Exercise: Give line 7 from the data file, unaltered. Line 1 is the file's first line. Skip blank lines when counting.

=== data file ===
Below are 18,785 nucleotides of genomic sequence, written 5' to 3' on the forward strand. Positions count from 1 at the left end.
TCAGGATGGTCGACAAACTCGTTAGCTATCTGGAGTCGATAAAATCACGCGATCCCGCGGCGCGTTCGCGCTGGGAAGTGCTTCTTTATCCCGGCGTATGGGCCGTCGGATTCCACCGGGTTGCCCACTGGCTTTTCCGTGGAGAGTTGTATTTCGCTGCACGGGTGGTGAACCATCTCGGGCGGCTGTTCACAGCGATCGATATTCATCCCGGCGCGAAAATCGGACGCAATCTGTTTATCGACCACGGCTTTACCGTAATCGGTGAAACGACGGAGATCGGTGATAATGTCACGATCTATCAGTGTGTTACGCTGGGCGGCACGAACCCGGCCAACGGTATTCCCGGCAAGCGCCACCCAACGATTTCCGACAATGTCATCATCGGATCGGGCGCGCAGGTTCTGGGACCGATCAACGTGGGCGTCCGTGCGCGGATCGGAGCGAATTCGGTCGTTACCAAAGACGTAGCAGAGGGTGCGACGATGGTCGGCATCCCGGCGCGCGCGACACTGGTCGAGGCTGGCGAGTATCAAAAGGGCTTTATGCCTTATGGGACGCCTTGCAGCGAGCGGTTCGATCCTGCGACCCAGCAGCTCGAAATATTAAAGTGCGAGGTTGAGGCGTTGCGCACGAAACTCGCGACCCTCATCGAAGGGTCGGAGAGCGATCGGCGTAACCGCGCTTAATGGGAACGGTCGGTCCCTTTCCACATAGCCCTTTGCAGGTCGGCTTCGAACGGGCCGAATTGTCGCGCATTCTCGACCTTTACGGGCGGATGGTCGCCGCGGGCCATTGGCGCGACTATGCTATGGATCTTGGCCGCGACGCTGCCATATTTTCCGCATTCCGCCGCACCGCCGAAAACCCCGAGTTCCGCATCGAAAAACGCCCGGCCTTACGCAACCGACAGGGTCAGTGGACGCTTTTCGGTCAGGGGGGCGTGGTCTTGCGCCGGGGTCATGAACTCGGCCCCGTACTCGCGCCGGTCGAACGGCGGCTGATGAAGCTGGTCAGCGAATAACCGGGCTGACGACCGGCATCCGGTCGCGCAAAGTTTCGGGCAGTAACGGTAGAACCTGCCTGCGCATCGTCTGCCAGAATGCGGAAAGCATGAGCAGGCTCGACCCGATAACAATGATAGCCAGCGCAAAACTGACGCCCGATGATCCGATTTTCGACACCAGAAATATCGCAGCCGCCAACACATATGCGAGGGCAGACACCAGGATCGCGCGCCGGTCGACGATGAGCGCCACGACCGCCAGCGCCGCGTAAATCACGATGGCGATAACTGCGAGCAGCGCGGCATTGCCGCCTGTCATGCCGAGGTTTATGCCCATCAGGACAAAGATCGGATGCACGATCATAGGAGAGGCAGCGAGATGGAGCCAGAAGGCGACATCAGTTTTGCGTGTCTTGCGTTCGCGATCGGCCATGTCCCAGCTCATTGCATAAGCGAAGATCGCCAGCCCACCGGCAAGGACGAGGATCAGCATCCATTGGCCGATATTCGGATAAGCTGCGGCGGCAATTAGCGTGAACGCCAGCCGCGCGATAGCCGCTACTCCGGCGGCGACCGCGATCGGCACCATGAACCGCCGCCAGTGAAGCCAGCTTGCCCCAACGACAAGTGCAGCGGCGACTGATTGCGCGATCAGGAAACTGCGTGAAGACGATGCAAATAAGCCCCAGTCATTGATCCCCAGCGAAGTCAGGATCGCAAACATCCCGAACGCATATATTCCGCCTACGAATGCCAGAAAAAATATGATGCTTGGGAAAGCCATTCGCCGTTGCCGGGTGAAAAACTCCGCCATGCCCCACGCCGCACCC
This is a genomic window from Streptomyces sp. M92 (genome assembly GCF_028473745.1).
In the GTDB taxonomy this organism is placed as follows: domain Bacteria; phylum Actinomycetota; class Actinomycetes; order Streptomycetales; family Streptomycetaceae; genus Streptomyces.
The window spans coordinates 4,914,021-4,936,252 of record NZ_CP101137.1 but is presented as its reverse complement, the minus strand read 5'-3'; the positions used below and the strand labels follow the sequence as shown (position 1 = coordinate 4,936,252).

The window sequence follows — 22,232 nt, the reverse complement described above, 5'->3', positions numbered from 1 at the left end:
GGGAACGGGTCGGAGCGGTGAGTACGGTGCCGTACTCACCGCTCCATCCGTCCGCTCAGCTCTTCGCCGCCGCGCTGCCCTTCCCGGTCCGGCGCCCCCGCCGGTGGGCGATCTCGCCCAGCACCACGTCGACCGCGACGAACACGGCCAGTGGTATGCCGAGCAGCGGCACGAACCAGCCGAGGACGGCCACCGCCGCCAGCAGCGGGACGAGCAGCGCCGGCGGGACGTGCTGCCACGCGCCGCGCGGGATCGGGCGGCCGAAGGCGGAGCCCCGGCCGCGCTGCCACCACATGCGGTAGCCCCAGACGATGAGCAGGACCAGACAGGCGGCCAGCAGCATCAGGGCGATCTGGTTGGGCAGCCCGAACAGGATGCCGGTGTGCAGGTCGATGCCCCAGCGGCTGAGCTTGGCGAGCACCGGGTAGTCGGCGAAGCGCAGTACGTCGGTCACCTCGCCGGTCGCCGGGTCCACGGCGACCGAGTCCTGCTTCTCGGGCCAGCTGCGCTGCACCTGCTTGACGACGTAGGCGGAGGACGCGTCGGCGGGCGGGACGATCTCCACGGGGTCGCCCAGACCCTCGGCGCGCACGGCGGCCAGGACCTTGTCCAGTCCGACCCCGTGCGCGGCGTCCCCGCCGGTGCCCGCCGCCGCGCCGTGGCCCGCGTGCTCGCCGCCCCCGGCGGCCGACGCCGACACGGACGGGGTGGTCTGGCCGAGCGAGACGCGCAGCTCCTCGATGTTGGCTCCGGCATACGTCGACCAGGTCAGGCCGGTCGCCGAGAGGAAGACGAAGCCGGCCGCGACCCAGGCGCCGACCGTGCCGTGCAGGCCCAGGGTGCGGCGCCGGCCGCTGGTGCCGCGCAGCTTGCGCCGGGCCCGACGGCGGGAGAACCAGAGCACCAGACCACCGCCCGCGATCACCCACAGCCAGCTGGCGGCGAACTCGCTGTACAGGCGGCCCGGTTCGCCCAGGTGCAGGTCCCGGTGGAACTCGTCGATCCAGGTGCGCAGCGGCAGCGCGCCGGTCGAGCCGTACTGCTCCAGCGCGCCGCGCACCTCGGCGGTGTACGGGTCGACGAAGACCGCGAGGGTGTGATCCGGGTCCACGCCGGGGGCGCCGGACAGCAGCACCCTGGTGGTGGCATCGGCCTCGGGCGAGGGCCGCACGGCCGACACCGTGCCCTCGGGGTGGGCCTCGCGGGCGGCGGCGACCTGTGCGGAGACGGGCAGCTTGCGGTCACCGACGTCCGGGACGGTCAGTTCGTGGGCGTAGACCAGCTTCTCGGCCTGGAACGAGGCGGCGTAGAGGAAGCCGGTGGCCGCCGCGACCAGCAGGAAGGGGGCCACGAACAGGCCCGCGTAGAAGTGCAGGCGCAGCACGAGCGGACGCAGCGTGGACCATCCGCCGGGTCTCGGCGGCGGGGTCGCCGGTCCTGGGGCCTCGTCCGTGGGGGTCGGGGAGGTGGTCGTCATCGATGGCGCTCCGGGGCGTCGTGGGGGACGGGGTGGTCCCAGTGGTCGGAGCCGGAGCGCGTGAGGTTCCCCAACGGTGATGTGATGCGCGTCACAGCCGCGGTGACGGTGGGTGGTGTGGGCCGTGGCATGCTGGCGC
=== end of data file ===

GGGAACGGGTCGGAGCGGTGAGTACGGTGCCGTACTCACCGCTCCATCCGTCCGCTCAGCTCTTCGCCGCCGCGCTGCCCTTCCCGGTCCGGCGCCCCCGCCGGTGGGCGATCTCGCCCAGCACCACGTCGACCGCGACGAACACGGCCAGTGGTATGCCGAGCAGCGGCACGAACCAGCCGAGGACGGCCACCGCCGCCAGCAGCGGGACGAGCAGCGCCGGCGGGACGTGCTGCCACGCGCCGCGCGGGATCGGGCGGCCGAAGGCGGAGCCCCGGCCGCGCTGCCACCACATGCGGTAGCCCCAGACGATGAGCAGGACCAGACAGGCGGCCAGCAGCATCAGGGCGATCTGGTTGGGCAGCCCGAACAGGATGCCGGTGTGCAGGTCGATGCCCCAGCGGCTGAGCTTGGCGAGCACCGGGTAGTCGGCGAAGCGCAGTACGTCGGTCACCTCGCCGGTCGCCGGGTCCACGGCGACCGAGTCCTGCTTCTCGGGCCAGCTGCGCTGCACCTGCTTGACGACGTAGGCGGAGGACGCGTCGGCGGGCGGGACGATCTCCACGGGGTCGCCCAGACCCTCGGCGCGCACGGCGGCCAGGACCTTGTCCAGTCCGACCCCGTGCGCGGCGTCCCCGCCGGTGCCCGCCGCCGCGCCGTGGCCCGCGTGCTCGCCGCCCCCGGCGGCCGACGCCGACACGGACGGGGTGGTCTGGCCGAGCGAGACGCGCAGCTCCTCGATGTTGGCTCCGGCATACGTCGACCAGGTCAGGCCGGTCGCCGAGAGGAAGACGAAGCCGGCCGCGACCCAGGCGCCGACCGTGCCGTGCAGGCCCAGGGTGCGGCGCCGGCCGCTGGTGCCGCGCAGCTTGCGCCGGGCCCGACGGCGGGAGAACCAGAGCACCAGACCACCGCCCGCGATCACCCACAGCCAGCTGGCGGCGAACTCGCTGTACAGGCGGCCCGGTTCGCCCAGGTGCAGGTCCCGGTGGAACTCGTCGATCCAGGTGCGCAGCGGCAGCGCGCCGGTCGAGCCGTACTGCTCCAGCGCGCCGCGCACCTCGGCGGTGTACGGGTCGACGAAGACCGCGAGGGTGTGATCCGGGTCCACGCCGGGGGCGCCGGACAGCAGCACCCTGGTGGTGGCATCGGCCTCGGGCGAGGGCCGCACGGCCGACACCGTGCCCTCGGGGTGGGCCTCGCGGGCGGCGGCGACCTGTGCGGAGACGGGCAGCTTGCGGTCACCGACGTCCGGGACGGTCAGTTCGTGGGCGTAGACCAGCTTCTCGGCCTGGAACGAGGCGGCGTAGAGGAAGCCGGTGGCCGCCGCGACCAGCAGGAAGGGGGCCACGAACAGGCCCGCGTAGAAGTGCAGGCGCAGCACGAGCGGACGCAGCGTGGACCATCCGCCGGGTCTCGGCGGCGGGGTCGCCGGTCCTGGGGCCTCGTCCGTGGGGGTCGGGGAGGTGGTCGTCATCGATGGCGCTCCGGGGCGTCGTGGGGGACGGGGTGGTCCCAGTGGTCGGAGCCGGAGCGCGTGAGGTTCCCCAACGGTGATGTGATGCGCGTCACAGCCGCGGTGACGGTGGGTGGTGTGGGCCGTGGCATGCTGGCGC